America was in crisis.
It was July 1979 and a national energy crisis roiled the United States. President Jimmy Carter got on TV and spoke to the people. I wasn’t alive to hear the “A Crisis Of Confidence” speech. But when I read about it in my twenties or thirties, it stuck with me.
It came up again today. We were talking about modern society. About a perceived breakdown in civility, fairness, and opportunity. Someone asked if the media was too blame. I said I didn’t think so. And then I offered my take.
It’s never been a safer time to be alive on this planet.
But there is a sense that optimism is slipping away. Technology alone isn’t to blame. But the speed at which our society is advancing, combined with vulture capitalism, has changed things. It’s warped our vision and how we see each other.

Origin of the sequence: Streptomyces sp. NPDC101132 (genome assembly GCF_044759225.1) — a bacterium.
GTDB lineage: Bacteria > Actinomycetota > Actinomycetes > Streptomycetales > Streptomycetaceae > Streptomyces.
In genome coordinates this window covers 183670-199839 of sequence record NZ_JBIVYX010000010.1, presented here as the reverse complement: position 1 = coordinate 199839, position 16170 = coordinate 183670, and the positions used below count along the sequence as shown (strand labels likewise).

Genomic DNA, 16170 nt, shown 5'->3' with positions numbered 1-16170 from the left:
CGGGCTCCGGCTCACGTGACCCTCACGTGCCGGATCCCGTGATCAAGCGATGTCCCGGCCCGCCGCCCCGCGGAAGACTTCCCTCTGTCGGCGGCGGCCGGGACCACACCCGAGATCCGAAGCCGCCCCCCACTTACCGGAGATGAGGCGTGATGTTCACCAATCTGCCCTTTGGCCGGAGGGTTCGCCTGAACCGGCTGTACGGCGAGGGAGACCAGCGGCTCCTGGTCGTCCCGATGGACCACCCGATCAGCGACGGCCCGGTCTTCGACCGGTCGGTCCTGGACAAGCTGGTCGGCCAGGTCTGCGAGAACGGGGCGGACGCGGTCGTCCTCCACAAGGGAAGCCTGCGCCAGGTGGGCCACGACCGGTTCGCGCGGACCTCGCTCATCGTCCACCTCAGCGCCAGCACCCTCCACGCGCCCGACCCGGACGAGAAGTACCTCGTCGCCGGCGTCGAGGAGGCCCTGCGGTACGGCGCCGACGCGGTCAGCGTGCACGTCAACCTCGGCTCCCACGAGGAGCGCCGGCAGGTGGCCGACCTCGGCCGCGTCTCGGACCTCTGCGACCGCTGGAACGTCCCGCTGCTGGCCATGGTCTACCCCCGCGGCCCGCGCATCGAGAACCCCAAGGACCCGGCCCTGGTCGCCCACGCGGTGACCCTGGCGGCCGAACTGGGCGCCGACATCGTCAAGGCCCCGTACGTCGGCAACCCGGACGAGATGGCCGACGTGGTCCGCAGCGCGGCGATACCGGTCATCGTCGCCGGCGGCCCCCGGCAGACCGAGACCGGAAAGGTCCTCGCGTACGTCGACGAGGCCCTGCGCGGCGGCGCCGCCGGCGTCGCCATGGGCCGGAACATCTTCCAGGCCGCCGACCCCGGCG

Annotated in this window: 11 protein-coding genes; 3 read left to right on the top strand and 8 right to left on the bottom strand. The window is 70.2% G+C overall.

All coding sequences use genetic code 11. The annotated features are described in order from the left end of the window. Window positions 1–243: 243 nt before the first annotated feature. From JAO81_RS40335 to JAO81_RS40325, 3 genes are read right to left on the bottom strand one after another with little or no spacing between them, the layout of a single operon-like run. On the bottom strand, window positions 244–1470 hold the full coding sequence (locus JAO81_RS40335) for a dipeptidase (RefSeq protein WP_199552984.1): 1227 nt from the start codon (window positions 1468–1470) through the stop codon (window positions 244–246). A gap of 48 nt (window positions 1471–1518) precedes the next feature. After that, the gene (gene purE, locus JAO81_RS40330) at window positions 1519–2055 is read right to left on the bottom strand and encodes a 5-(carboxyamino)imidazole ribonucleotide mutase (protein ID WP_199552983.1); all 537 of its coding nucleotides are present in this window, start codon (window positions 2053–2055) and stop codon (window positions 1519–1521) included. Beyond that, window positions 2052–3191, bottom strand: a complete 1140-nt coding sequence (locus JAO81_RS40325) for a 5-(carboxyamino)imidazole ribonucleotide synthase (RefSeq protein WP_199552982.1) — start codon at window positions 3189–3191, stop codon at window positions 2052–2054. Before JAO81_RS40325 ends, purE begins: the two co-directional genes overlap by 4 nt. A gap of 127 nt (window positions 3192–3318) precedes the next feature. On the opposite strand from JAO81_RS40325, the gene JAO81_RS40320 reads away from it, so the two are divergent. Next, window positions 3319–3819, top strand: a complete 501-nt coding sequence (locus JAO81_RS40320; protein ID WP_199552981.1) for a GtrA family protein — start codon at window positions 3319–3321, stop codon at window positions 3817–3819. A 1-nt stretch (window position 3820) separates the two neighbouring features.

We’ve never been more connected. And yet there’s a pervasive feeling of disconnect slumped over us like smog.
I’m worried. But I’m hopeful. It won’t be easy. We’re on our current path because a certain vision won out. But we can opt for another vision. Jimmy Carter didn’t persuade Americans or the world but he stripped the problem to its core.
The whole speech is great but these two parts stand out:
The erosion of our confidence in the future is threatening to destroy the social and the political fabric of
America[insert the world — my addition].
We are at a turning point in our history. There are two paths to choose. One is a path I’ve warned about tonight, the path that leads to fragmentation and self-interest. Down that road lies a mistaken idea of freedom, the right to grasp for ourselves some advantage over others. That path would be one of constant conflict between narrow interests ending in chaos and immobility. It is a certain route to failure.U.S. President Jimmy Carter